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“Who remembers where they were ten years ago?”
“I’m pretty sure I do.”
Country: United States
Starring: Damian Lewis, Adam Arkin
Eye candy: Sarah Shahi, Christina Hendricks, Brooke Langton, Jennifer Siebel, tons of nameless babes
Creator: Rand Ravich
Run time: 7 hours, 56 minutes
I was sick this weekend. Very sick. For a long time, the box set of Life, Season One has been sitting on my coffee table because my buddy Christian wanted me to borrow it. He extolled the virtues of the show, and he’s one of those guys whose opinion I mostly trust when it comes to movies and TV. You know how sometimes you know people who, when they recommend something to you, you automatically steer clear of whatever it was they recommended? My mother-in-law is one of those people. As soon as she told me I must, must watch The Pink Panther 2, I quit listening entirely. But Christian, I trust.
And he was mostly right. Life is pretty good. It’s certainly not great, but I enjoyed it on a certain level. And because I was sick, and lying on the couch all weekend, I made it through all eight hours of Season One in a single sitting. The fact that it wasn’t totally painful is a testament to the show. Watching anything for eight hours, sick or not, is usually totally painful. I watch Brotherhood seasons and Sopranos seasons all the way through in one sitting, but that’s about it. Normally, Life would not have been one of those series. I guess that goes for most audiences too, because the show has recently been canceled before a third season could be aired.
The show is about a cop, Charlie Crews, who has spent 12 years in prison for a crime he didn’t commit. His friend, the friend’s wife, and their young son were brutally and visciously murdered, and Crews was set up for the crime. Now that he has been exonerated, through DNA evidence, he gets released and receives a massive settlement in a lawsuit against the police department. As part of that settlement, he gets his old job back as well. So now he’s back on the police force, out of his depth in a lot of ways (cellphones, Google, IMs – times have changed in 12 years), and with a new Zen-based philosophy on life.
His “Zen” philosophy is really just an excuse to have Crews do some strange things. He isn’t really, in any way, following any “Zen” teachings. There is even an episode featuring the murder of a Zen master, just to drive the point home, and again the concept is not, in any way, fully developed. And it rarely makes sense. He also eats a lot of fruit, lives in a wide-open house with no furniture, sleeps with a ton of very hot women, and purchases an orange orchard, a big ol’ tractor, and a solar farm. Because now he’s very rich thanks to his settlement, orchestrated by his smoking hot lawyer Constance Griffiths (Brooke Langton).
There are intimations that maybe, and maybe not, Crews and Griffiths could have a relationship. But they never do, and it’s a pretty useless subplot. There is also a pretty useless subplot involving Crews’ new partner, Dani Reese (Sarah Shahi). She used to be a drug addict and alcoholic, something about being undercover and getting hooked and blah blah blah. We see her sleeping with random strange men in the first few episodes, just to drive the point home that she has a Dark Side and there are Big Problems in her head. Every now and then they pay lip service to these demons, and even do a whole episode about her AA meetings. But it’s all pretty useless.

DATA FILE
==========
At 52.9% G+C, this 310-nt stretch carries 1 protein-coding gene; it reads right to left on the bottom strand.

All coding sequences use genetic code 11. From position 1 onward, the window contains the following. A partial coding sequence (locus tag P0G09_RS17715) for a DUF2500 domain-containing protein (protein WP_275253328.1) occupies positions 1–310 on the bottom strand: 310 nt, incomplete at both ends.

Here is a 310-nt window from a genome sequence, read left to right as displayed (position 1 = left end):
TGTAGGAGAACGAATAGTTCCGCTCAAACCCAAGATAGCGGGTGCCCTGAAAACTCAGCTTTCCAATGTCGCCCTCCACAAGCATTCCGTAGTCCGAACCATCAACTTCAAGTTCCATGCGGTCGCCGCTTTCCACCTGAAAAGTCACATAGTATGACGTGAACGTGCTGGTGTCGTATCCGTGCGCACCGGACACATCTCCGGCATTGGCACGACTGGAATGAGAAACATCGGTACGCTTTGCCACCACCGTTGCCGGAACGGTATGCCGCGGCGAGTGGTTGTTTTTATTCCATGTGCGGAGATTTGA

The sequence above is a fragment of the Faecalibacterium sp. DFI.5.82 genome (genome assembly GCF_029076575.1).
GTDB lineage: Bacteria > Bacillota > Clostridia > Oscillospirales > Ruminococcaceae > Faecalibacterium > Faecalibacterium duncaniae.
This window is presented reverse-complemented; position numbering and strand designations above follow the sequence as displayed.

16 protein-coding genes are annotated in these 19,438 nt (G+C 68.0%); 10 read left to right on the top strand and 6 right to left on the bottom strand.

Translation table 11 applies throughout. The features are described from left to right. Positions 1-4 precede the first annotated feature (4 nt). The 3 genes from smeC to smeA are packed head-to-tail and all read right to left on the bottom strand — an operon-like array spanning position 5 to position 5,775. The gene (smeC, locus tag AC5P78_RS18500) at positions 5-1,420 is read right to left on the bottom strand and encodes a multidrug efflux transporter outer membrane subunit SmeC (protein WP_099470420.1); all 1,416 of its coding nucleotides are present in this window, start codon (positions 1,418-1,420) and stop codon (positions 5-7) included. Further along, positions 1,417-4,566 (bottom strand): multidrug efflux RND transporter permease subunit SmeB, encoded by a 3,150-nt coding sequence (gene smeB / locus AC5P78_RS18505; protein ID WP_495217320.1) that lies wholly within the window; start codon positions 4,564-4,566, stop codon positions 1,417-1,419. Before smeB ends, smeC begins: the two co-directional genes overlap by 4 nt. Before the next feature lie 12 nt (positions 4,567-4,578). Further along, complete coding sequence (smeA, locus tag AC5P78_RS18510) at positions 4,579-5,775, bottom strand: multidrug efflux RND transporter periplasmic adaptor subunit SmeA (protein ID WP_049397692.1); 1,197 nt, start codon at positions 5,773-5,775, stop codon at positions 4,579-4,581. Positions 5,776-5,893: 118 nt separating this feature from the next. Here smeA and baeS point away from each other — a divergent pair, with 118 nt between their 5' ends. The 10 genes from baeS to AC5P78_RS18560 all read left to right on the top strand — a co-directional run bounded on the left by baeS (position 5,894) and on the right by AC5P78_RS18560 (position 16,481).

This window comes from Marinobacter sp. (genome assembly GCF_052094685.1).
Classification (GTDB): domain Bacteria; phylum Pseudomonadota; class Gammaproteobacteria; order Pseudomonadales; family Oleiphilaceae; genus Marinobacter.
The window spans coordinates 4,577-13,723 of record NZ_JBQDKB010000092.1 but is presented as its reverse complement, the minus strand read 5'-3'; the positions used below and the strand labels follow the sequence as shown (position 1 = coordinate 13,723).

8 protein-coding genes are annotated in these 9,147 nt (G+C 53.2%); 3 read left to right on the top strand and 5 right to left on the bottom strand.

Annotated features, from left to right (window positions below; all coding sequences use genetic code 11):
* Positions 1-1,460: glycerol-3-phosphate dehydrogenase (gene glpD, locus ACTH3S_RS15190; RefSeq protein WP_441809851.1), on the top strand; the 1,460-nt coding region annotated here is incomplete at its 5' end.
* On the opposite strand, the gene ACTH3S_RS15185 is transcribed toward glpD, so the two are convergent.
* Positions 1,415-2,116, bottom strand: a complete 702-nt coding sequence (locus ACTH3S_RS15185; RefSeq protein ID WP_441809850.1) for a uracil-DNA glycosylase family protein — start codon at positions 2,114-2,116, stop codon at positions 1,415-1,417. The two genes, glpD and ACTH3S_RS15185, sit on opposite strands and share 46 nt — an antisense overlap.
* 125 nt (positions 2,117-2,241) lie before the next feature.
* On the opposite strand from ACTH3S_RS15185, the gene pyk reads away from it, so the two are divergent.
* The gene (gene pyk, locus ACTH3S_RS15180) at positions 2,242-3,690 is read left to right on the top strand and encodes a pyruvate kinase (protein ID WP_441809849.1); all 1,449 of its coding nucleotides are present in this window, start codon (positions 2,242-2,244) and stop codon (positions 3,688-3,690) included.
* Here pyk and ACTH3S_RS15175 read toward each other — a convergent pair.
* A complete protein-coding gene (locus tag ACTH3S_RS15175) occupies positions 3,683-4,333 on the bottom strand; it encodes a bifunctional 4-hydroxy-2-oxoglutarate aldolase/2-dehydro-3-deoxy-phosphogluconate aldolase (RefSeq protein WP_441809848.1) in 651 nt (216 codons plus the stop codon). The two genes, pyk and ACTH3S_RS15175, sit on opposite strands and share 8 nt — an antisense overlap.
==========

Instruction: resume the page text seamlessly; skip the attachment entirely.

Shahi, however, is not useless. In fact, she might be the Hottest Woman Alive, and she is a wonderful actress as well. I couldn’t tell during Rush Hour 3, because the movie was so putrid, but in Life she really gets a chance to shine, and I can’t take my eyes off her when she’s on the screen, even in her clunky policewoman’s uniform and there are a ton of other hot women around. And there are a ton of hot women, everywhere, in nearly every episode of this show. Yes, it’s gratuitous and slick and boobs for the sake of boobs, but I guess they figured hey, it worked for CSI: Miami. Sarah Shahi, I must say, may be the sexiest woman on the planet, but she is not gratuitous. Or useless.
Speaking of CSI: Miami, this show reminds me of that show quite a lot. Detective Crews is like David Caruso, only weird. He drives the fancy car. He is always immaculately put together. He is able to get information out of any suspect. He makes leaps in logic impossible for an ordinary man in order to solve crimes. And he often wears sunglasses. The only difference, really, is that he has his own subplot, and he says strange things like “no one can really be anywhere”. Or something like that.
Over the course of the first season, the subplot is mentioned only briefly in each episode, and while Crews continues to pursue the real killers of his friend and his family, other crimes take precedence. The first season does, however, wrap up in a fairly satisfactory way with a resolution in that case. There is also a cliffhanger leading into the next season, but I don’t much care whether I watch that or not. I enjoyed Life for a day, and if I get sick like that again and Season Two happens to be around, I would watch that too. But I wouldn’t go purchase it for that purpose.